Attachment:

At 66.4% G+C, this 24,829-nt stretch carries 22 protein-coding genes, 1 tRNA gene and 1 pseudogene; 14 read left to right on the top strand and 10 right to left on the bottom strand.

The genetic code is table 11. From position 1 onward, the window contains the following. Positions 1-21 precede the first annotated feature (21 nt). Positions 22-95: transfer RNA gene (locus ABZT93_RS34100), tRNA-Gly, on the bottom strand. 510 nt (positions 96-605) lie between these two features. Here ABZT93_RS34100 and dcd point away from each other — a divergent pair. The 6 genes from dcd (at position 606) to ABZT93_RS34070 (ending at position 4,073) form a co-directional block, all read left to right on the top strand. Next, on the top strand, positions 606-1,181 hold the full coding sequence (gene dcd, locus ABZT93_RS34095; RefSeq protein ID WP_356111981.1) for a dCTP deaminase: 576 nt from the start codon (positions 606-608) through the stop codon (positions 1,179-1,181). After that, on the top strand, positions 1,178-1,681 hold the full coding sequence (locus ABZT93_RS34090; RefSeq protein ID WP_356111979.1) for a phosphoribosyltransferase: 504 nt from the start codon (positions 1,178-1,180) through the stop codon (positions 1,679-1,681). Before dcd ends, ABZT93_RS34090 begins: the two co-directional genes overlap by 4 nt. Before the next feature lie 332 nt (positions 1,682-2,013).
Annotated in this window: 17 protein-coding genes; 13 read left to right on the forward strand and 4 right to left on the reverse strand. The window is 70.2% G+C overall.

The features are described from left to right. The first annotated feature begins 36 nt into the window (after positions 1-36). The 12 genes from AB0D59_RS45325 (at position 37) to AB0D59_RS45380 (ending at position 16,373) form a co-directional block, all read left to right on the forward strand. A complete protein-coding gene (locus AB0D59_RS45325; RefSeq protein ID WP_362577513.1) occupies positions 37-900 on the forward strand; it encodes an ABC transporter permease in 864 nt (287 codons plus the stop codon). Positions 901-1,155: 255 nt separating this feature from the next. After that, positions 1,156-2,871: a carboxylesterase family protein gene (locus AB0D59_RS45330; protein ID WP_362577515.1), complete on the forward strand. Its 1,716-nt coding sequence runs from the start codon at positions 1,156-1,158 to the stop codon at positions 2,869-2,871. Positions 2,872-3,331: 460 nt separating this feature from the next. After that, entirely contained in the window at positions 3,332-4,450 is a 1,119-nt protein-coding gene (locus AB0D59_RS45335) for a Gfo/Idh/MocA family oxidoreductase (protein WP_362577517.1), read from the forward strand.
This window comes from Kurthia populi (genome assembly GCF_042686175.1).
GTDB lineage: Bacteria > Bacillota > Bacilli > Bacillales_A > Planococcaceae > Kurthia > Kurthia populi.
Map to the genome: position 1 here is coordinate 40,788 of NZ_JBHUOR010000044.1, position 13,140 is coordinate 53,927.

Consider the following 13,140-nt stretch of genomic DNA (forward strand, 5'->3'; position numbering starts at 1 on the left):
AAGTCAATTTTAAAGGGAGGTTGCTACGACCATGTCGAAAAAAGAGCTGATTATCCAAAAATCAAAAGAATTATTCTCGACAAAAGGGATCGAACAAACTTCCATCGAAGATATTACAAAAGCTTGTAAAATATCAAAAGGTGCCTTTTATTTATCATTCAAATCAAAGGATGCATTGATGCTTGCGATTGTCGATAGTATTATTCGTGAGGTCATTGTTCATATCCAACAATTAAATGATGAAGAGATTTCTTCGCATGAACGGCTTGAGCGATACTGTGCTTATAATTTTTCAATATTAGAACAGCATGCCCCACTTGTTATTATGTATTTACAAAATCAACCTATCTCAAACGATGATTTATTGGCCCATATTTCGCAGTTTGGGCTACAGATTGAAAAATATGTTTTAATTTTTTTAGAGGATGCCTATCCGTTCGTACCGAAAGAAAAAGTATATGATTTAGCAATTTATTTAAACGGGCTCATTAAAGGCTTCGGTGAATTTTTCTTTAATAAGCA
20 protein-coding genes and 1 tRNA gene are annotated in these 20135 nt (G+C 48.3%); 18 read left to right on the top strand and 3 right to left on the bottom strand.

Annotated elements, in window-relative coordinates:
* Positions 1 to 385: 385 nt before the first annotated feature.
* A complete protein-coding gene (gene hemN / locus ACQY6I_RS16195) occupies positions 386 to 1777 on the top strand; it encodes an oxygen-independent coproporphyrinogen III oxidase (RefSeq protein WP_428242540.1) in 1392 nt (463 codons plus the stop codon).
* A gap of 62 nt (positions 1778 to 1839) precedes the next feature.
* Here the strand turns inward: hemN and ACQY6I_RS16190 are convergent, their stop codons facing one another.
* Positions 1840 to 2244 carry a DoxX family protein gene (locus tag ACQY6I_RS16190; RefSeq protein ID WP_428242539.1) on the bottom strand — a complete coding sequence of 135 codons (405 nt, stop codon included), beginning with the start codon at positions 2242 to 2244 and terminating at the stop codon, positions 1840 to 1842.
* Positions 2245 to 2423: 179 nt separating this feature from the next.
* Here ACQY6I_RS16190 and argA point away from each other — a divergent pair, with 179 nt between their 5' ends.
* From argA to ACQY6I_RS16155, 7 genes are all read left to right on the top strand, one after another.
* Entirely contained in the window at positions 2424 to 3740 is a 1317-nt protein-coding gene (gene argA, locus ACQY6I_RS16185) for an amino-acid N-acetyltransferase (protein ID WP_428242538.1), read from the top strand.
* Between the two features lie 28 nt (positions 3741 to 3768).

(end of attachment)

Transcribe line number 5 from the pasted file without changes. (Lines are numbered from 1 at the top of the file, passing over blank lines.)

This window comes from Kurthia populi (genome assembly GCF_042686175.1).